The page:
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Losing Customers? Blame the “Uber Effect”

What comes to mind when you hear the term “brand experience?” Immersive? Entertaining? Exclusive?

While those all might be among new customer expectations, according to new research from Infor, consumers also demand supply chain visibility as a de facto part of their transaction experience with a brand or retailer—and they could drop a brand that’s not delivering on those high standards.

In teaming up with YouGov to survey more than 6,000 consumers across the U.S., UK, Germany and France, Infor discovered that 78 percent want to receive order updates on items they’ve purchased online. In a world where Uber Eats displays virtually every step of your food’s journey from store to door, customers increasingly expect such visibility whenever they purchase anything online, it seems. That could be why nearly half (49 percent) of the 78 percent referenced above said they most want to know their order’s ETA (estimated time of arrival), which can be useful in helping to set expectations and empower consumers to most effectively plan their time. Another 29 percent expressed interest in accessing real-time information on where their order is, perhaps again a result of the “Uber” effect.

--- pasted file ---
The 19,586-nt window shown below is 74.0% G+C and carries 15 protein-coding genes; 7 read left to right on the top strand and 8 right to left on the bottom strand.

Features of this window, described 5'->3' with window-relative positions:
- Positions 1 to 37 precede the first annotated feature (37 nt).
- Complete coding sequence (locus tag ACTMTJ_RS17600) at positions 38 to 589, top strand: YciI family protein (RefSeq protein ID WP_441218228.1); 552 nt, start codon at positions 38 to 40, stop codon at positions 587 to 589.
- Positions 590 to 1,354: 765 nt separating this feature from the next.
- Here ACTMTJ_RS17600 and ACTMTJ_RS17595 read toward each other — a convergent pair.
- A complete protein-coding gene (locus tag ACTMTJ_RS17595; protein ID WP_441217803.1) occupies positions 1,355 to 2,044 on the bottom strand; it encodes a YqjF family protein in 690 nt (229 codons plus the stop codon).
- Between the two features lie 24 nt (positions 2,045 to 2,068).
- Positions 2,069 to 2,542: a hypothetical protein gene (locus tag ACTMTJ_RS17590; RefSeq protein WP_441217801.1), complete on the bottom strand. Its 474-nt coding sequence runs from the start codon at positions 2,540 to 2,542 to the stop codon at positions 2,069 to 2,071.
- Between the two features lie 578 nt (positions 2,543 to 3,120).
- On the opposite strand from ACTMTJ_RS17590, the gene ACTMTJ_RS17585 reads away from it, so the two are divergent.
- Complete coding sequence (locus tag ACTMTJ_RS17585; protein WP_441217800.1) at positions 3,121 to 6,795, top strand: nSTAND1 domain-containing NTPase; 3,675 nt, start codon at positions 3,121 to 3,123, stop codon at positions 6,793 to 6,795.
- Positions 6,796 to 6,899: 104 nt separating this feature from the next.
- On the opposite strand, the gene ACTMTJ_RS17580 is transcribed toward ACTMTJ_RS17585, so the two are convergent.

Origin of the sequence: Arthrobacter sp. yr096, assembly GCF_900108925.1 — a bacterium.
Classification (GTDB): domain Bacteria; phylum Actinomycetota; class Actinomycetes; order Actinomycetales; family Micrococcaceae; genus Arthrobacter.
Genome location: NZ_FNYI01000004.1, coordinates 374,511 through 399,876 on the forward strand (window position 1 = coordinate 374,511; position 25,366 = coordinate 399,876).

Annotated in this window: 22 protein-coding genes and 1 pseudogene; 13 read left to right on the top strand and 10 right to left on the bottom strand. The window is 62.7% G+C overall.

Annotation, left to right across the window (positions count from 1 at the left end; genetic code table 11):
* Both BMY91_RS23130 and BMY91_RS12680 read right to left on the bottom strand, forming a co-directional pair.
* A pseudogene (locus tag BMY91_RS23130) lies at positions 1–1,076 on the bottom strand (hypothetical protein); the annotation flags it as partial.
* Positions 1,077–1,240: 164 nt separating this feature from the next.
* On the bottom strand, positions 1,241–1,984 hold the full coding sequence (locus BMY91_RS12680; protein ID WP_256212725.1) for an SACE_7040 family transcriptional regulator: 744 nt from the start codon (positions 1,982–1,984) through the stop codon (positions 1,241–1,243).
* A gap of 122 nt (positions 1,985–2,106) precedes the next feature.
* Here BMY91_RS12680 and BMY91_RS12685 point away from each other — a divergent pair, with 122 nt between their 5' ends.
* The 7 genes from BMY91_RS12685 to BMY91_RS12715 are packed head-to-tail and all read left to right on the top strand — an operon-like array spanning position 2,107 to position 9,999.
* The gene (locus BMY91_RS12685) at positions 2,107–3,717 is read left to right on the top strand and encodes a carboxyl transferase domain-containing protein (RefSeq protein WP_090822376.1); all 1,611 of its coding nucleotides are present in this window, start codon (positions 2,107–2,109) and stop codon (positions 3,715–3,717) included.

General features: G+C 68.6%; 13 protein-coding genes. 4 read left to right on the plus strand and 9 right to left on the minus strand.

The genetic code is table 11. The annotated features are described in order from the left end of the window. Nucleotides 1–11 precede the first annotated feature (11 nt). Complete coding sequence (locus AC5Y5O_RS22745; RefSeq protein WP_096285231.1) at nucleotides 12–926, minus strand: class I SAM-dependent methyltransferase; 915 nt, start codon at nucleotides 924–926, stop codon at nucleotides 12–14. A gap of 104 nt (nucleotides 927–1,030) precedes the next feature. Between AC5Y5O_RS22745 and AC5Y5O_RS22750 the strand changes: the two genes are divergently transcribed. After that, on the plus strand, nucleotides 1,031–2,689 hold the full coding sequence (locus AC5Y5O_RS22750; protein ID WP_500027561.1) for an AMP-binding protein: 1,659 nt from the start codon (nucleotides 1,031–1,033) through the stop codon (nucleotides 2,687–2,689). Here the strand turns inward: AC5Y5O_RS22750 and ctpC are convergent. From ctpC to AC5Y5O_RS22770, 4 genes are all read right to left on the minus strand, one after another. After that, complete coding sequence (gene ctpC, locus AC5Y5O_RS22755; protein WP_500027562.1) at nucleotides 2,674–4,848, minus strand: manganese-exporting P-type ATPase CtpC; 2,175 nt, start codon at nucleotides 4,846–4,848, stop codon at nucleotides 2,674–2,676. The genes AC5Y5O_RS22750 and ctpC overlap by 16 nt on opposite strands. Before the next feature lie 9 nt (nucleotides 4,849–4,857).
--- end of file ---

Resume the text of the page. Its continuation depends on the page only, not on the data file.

In a similar 2016 study with YouGov, Infor found that the fashion vertical was most susceptible to churn, with millennial consumers indicating that they would switch apparel brands if the supply chain wasn’t meeting their needs. However, in the latest survey, fashion fell to third place with 40 percent of consumers saying they’d switch brands, behind groceries (59 percent) and household goods (53 percent). The evidence indicates that consumers’ supply chain expectations are spreading across categories.

Despite the consumer interest in greater insight into the supply chain, just 6 percent of businesses say they’ve achieved full visibility across their supply networks, according to a 2017 GEODIS report.

“In our business, supply chain visibility is frequently cited as a foundational element of innovation and transformation,” Greg Kefer, vice president of marketing for the Infor GT Nexus Commerce Network, said.  “Companies must be able to ‘see’ across the vastness of their global supply chains, so they can identify gaps and make improvements.”